Re: On the possibility of encoding a portable interpretable object code into Unicode

From: Doug Ewell (
Date: Wed Mar 25 2009 - 07:53:18 CST

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    James Kass <thunder dash bird at earthlink dot net> wrote:

    > Some of us have recently had our collective noses rubbed
    > in the notion that propriety of use has little to do with
    > text character standardization nowadays.

    James brings up a good point. The rules we grew up with are not the
    same today. We've seen that the old distinction against "characters vs.
    glyphs" and the restrictions against encoding "idiosyncratic... [or]
    novel characters... [or] logos or graphics" no longer apply, or may be
    exempted from by labeling the proposed entities "compatibility
    characters." Even corporate logos can now be encoded if they are named
    "compatibility symbol," and if a dashed box with numbers is used as the
    reference glyph. No proof of attested usage is required, only potential

    So the door is indeed wide open, and if William's object code tokens are
    indeed inappropriate for Unicode, it is not for the traditional reasons.

    I'd suggest, then, that if William wants these to be considered for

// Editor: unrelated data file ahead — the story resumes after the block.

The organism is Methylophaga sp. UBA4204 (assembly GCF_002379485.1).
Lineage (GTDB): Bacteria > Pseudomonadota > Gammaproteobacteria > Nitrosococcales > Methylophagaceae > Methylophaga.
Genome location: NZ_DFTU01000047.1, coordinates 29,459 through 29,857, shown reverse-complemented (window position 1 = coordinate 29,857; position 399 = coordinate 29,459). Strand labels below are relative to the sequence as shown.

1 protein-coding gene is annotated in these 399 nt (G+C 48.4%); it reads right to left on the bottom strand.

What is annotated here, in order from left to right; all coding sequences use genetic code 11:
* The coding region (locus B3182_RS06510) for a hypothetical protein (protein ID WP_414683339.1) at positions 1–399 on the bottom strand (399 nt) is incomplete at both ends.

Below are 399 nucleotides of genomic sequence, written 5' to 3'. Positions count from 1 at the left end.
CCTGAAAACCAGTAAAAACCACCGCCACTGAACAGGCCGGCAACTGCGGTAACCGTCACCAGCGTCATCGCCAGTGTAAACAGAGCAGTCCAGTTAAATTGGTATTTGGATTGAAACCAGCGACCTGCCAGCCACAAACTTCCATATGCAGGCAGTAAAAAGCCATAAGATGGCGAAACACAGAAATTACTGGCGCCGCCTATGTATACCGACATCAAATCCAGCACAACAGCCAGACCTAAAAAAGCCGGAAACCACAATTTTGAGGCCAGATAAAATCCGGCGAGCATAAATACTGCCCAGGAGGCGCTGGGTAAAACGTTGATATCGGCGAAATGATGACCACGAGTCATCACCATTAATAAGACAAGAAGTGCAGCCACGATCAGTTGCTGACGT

encoding, it might be helpful to actually build a virtual machine that
    interprets them and works correctly, and see if it can be embedded in,
    or made widely available as an add-on to, a popular product such as
    Adobe Reader, Firefox, or Google Chrome. (It might help if this
    mechanism is seen as strategically important to an organization
    represented on the UTC.) Demonstrate that the mechanism works, and
    ideally that it will not lead to a rash of viruses and spyware and
    browser takeovers. Establish popular usage in the PUA so that the
    "interoperability" and "existing implementations" arguments are
    compelling, and then write your proposal for Unicode.

    Doug Ewell  *  Thornton, Colorado, USA  *  RFC 4645  *  UTN #14  ˆ

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